Kawasaki motorcycles

The Kawasaki Teryx4 750 may not look all that powerful, but it really is the personification of not judging a book by its proverbial cover.

On the contrary, the Teryx4 is all that and more, beginning with a perfect combination of performance and ease of operation. The additional seats on the ATV allow for more room to take extra friends along for the ride, or in some cases, more room for storage. The ATV’s relative ease of use is evident by hopping into the vehicle’s cockpit, buckling up, hitting the starter, and mashing the accelerator. The Teryx4’s ultra-light steering, sublime controls, and the lack of steering kickback, provides an ideal recipe for all-terrain fun.

The Teryx4 750 also has a frame that Kawasaki engineers worked tirelessly to perfect. Using detailed computer analysis and loads of off-road testing when developing the Teryx4’s all-new square-tube steel frame, Kawasaki engineers were able to build a strong frame that can withstand the rigors of the off-loading world. Unlike the more conventional designs found on many lighter-duty two-seat RUV models, the Teryx4 features a Double-X frame design with two X-shaped cross members bridging the box structures from corner to corner.

On top of that, the Teryx4 also features a new 749cc V-twin four-stroke engine that offers 15 percent more power than the already stout unit in the two-seat Teryx, along with all the durability to deal with the rigors of spirited fun in challenging off-road environments. The V-twin design fitted on the ATV has become a market favorite because of its stump-pulling power and easy-to-harness flexibility, making it the perfect powerplant for a machine that produces as much power as the Teryx4.

So don’t mistake the Kawasaki Teryx4 for its rather simple looks; it offers more than you would expect from an ATV like this.

Find out more about the Kawasaki Teryx4 750 after the jump.

Kids today are getting more and more sophisticated about their hobbies, so much so that seeing a little tyke riding a motorcycle isn’t an uncommon occurrence anymore. That being said, it’s much easier to get these kids introduced to the world of motor bikes by going the route of a small and nimble ride as opposed to going straight to the big leagues.

One such bike that can accommodate the young ones is the Kawasaki KX85 . In terms of its overall look, the KX85 comes with a black-painted, high-tensile steel perimeter frame with a specially designed fuel tank sitting inside the cage to keep the fuel load and, thus, the center of mass as low as possible for improved handling. All this is wrapped in lime green body panels, with lightweight black aluminum wheels and aggressive graphics. The result is a factory-look racer with factory-like performance.

This little rocket ship is also powered by a simple two-stroke, 84cc engine that actually puts out eye-popping power relative to its size. The KX85’s engine is mated to a six-speed transmission that delivers smooth and positive shifting along with enhanced durability, proving that this intro bike is tougher than it looks. Further enhancing the KX85’s tractable power are the Kawasaki Integrated Power-valve System (KIPS) and tuned exhaust pipe that provides better drive out of corners and a linear power delivery for young riders of varying skill levels.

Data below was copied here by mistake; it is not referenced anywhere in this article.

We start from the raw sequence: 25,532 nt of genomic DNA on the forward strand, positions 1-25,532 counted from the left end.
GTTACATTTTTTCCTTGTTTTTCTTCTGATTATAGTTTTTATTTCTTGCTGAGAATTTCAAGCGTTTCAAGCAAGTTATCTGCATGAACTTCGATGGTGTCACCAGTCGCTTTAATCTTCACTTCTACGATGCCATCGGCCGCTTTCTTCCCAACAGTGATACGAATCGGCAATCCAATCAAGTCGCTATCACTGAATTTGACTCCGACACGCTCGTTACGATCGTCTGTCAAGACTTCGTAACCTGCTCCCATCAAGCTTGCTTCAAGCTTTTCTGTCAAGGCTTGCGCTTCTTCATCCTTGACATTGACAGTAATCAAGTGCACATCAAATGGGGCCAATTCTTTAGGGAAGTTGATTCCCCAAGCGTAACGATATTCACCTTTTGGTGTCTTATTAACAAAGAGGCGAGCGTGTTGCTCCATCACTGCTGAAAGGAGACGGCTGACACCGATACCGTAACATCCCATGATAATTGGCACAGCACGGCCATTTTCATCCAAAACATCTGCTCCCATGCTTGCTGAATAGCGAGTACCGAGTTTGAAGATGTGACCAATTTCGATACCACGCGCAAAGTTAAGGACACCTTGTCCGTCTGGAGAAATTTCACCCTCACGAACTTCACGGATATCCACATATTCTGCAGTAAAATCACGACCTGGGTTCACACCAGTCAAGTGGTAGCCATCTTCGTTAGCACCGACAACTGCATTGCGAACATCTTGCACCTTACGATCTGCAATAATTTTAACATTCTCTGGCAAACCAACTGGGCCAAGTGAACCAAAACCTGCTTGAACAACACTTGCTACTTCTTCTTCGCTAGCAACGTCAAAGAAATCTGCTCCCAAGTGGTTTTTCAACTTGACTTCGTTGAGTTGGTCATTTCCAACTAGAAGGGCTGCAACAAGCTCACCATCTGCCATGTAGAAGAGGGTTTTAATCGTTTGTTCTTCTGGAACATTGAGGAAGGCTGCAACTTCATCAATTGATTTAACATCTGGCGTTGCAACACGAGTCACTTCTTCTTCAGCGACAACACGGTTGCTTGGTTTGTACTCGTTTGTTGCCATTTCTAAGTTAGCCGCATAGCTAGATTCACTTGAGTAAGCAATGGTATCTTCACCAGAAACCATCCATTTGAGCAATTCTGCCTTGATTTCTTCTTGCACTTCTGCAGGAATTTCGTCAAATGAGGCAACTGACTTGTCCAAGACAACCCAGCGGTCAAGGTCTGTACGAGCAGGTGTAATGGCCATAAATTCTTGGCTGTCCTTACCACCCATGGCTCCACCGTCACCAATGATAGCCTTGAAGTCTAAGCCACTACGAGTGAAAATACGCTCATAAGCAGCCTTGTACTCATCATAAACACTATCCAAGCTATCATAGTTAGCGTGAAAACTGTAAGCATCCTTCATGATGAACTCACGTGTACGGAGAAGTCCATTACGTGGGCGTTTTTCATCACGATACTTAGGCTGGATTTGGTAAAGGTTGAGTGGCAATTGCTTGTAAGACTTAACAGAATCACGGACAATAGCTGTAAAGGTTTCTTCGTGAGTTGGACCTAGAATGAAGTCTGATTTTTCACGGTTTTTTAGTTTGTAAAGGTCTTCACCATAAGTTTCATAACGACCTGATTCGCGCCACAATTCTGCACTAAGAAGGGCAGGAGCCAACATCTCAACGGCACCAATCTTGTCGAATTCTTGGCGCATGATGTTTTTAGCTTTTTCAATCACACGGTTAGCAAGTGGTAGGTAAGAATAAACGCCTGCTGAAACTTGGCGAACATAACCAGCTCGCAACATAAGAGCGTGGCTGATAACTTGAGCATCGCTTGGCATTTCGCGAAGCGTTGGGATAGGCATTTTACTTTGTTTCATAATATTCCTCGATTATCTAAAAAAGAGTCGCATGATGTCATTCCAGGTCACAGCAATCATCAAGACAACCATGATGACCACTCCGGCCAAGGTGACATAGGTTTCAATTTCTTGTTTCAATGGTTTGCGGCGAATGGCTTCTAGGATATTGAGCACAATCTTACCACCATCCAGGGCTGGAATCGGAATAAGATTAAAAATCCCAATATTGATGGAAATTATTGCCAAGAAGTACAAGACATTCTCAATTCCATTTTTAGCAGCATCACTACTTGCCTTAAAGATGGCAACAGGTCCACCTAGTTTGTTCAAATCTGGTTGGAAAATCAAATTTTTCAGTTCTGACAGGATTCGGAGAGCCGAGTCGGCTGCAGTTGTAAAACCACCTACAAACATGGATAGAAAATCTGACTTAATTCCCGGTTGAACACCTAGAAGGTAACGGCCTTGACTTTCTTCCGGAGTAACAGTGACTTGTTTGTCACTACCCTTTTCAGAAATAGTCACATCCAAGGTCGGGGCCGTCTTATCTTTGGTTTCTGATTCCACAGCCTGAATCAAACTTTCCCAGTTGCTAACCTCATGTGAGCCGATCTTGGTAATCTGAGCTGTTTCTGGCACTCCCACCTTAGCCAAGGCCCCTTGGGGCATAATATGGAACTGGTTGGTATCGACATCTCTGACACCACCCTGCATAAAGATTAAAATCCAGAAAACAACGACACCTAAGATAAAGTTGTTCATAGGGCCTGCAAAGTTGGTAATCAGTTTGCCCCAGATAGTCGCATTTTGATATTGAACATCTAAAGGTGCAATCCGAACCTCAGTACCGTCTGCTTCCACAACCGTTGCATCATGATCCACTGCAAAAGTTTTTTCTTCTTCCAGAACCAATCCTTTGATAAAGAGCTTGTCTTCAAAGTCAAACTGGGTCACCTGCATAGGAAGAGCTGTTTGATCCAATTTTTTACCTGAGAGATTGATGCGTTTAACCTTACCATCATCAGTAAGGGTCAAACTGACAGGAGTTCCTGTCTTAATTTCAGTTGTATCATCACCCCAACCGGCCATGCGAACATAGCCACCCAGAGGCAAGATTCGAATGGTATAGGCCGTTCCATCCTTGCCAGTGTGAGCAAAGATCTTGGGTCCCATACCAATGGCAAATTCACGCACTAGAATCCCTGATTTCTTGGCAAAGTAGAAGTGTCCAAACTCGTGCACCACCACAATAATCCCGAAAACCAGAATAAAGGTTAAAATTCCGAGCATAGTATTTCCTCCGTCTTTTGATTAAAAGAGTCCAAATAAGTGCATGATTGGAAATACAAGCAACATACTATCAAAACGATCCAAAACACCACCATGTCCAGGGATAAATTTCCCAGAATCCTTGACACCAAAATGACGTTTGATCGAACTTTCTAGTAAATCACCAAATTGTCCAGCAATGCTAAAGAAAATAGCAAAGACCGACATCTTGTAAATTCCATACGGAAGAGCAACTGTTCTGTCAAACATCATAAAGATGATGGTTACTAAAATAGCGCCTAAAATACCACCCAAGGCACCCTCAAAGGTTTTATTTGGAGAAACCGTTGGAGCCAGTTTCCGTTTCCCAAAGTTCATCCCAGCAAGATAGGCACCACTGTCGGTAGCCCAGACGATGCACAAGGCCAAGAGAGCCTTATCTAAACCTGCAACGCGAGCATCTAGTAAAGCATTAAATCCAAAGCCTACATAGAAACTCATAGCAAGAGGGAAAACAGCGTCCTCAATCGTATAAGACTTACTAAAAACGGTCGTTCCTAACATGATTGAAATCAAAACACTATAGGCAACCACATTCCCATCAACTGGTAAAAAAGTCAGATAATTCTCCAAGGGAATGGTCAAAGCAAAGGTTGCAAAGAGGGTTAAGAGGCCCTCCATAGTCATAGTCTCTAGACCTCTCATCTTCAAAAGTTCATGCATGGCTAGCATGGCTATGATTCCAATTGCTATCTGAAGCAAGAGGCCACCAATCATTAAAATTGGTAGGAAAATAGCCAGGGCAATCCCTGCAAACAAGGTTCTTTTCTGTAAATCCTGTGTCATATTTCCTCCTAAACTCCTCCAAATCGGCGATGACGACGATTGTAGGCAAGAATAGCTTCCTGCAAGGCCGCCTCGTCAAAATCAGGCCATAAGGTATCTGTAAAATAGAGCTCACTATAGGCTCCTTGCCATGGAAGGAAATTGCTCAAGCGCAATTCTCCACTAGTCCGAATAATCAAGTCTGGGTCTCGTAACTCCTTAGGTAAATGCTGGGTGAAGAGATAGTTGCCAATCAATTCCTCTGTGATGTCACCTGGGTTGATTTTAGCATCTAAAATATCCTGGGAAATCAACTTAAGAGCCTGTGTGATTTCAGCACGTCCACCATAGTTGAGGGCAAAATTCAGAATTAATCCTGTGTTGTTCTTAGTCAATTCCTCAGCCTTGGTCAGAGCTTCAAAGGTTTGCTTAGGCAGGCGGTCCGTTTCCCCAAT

More than just the engine, the Kawasaki KX85 comes with an advanced chassis package with a 36mm cartridge fork that has 18-way compression damping adjustability and settings designed to make mince meat of even the toughest of tracks. The UNI-TRAK shock in the back features fully adjustable spring preload, compression, and rebound damping for superior rear wheel control.

Find out more about the Kawasaki KX85 after the jump.

The Kawasaki Prairie 360 4x4 ATV is a versatile, all-terrain vehicle that’s more than capable in mixing work with some R&R. It’s no wonder why people have fallen head over heels for this ATV; it’s got the juice to become an everyday hauler and is suited for serious chore duty or a couple of weekend romps.

Of the many important features of the Prairie 360, some highlights include steel front and rear cargo racks that carry a combined weight of 242 pounds without even breaking a sweat. On top of that, the ATV also has other unique features, including powerful dual halogen headlights and a standard hitch bracket that allows the rider to tow up to as much as 1,100 pounds. That alone makes it the highest towing ATV in its class.

As far as performance goes, the Prairie 360 is powered by a 362cc engine with a continuously variable transmission with high, low, and reverse gears. Adding to the ATV’s overall dependability is a MacPherson strut front suspension and a preload adjustable rear shock that handles suspension duties. The Prairie 360’s powertrain delivers torquey and dependable performance while the Automatic Powerdrive System with engine brake control and variable locking front differential is responsible for controlling the whole set-up to give riders the kind of power and control they look for in an ATV.

Should traction be an important part of your choice, the Prairie 360 also has a limited-slip front differential that helps keep steering light and precise, even in four-wheel drive. When in extreme conditions, the rider can use Kawasaki’s Variable Front Differential Control lever to send power to both front wheels.

Find out more about the Kawasaki Prairie 360 after the jump.

Enjoying the thrills of motocross riding doesn’t have to involve using a high-powered bike. Sometimes, you’re actually better off with a simpler and easier to handle bike like the Kawasaki KLX140 .

As a multi-talented ride that provides a steady flow of power, the KLX140 is the kind of bike that riders of all shapes and sizes will come to enjoy. Whether you’re a novice in the game or a seasoned veteran, the accessibility and usability of the KLX140 is a true hallmark of this compact, straightforward dirt bike.